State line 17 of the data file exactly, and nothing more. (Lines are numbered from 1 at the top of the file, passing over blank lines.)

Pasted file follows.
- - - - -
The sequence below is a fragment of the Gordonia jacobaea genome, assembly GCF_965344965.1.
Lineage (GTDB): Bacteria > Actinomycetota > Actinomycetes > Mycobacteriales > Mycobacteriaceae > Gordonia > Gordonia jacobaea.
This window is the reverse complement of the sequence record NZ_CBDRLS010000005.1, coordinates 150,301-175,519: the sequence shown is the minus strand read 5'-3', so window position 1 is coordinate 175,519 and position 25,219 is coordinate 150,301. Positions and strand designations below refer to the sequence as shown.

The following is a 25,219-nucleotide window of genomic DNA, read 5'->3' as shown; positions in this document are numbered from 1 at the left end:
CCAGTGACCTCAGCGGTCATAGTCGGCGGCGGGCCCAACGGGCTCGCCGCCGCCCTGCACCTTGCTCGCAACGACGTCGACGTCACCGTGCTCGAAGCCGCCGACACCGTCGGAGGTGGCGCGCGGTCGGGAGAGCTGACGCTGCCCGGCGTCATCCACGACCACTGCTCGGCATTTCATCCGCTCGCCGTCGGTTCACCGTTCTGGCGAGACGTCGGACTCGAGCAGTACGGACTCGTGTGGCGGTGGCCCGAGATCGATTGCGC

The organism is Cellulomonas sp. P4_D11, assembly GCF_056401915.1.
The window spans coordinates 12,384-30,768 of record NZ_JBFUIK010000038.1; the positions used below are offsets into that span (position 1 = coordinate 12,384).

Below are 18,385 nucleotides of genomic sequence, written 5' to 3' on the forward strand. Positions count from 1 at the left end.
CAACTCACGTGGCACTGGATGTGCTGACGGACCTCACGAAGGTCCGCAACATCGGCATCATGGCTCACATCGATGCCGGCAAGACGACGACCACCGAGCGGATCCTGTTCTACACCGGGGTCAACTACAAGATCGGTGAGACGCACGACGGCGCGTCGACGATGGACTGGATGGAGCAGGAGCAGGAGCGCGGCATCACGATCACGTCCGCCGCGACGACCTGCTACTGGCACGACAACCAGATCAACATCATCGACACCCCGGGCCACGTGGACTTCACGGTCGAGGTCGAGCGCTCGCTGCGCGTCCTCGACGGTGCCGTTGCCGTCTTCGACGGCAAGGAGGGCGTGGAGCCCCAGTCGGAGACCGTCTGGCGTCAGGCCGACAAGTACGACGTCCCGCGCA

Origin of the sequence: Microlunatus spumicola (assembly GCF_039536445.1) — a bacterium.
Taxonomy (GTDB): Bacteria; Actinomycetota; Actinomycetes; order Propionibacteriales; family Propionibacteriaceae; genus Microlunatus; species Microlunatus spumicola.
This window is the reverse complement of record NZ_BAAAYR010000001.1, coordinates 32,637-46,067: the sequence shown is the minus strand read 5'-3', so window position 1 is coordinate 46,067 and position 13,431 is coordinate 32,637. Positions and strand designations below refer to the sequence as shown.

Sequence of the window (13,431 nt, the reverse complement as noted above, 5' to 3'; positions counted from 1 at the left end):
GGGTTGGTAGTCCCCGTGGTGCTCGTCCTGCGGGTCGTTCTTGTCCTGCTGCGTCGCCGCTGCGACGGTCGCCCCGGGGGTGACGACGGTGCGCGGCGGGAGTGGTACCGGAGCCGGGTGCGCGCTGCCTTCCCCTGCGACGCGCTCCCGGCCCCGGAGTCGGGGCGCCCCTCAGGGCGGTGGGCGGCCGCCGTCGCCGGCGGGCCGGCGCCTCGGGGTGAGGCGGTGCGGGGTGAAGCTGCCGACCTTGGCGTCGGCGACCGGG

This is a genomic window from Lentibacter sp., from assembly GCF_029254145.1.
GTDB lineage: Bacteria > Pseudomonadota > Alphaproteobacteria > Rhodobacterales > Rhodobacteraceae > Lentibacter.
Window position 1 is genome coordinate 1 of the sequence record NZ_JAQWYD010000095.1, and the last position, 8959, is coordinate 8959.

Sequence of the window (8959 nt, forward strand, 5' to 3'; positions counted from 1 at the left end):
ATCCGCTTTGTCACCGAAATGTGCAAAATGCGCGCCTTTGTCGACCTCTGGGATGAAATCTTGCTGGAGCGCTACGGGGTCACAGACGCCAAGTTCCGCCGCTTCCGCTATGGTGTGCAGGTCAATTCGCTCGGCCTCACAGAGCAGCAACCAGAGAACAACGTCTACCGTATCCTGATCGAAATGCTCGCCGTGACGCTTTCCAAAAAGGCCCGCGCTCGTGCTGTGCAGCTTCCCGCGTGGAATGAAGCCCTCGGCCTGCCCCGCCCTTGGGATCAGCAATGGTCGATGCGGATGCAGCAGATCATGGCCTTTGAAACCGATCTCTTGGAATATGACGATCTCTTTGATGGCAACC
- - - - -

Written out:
Window position 1 is genome coordinate 1 of the sequence record NZ_JAQWYD010000095.1, and the last position, 8959, is coordinate 8959.